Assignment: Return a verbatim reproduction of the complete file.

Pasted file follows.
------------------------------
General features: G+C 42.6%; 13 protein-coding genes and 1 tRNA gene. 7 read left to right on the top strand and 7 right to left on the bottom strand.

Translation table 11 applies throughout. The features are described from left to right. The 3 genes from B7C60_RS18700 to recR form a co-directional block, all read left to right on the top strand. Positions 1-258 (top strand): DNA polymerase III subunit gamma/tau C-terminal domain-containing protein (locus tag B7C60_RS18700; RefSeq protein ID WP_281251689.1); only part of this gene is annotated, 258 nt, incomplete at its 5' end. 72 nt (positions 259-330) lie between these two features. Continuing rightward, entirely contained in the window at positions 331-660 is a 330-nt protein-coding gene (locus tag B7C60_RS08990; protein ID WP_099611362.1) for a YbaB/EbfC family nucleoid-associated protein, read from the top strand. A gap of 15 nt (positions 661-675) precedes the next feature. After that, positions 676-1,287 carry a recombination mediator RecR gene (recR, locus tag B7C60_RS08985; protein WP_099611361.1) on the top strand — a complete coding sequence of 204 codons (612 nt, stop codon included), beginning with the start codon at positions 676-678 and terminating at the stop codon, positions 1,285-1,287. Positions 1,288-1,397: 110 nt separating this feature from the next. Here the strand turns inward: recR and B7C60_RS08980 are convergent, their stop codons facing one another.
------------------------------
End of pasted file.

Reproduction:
General features: G+C 42.6%; 13 protein-coding genes and 1 tRNA gene. 7 read left to right on the top strand and 7 right to left on the bottom strand.

Translation table 11 applies throughout. The features are described from left to right. The 3 genes from B7C60_RS18700 to recR form a co-directional block, all read left to right on the top strand. Positions 1-258 (top strand): DNA polymerase III subunit gamma/tau C-terminal domain-containing protein (locus tag B7C60_RS18700; RefSeq protein ID WP_281251689.1); only part of this gene is annotated, 258 nt, incomplete at its 5' end. 72 nt (positions 259-330) lie between these two features. Continuing rightward, entirely contained in the window at positions 331-660 is a 330-nt protein-coding gene (locus tag B7C60_RS08990; protein ID WP_099611362.1) for a YbaB/EbfC family nucleoid-associated protein, read from the top strand. A gap of 15 nt (positions 661-675) precedes the next feature. After that, positions 676-1,287 carry a recombination mediator RecR gene (recR, locus tag B7C60_RS08985; protein WP_099611361.1) on the top strand — a complete coding sequence of 204 codons (612 nt, stop codon included), beginning with the start codon at positions 676-678 and terminating at the stop codon, positions 1,285-1,287. Positions 1,288-1,397: 110 nt separating this feature from the next. Here the strand turns inward: recR and B7C60_RS08980 are convergent, their stop codons facing one another.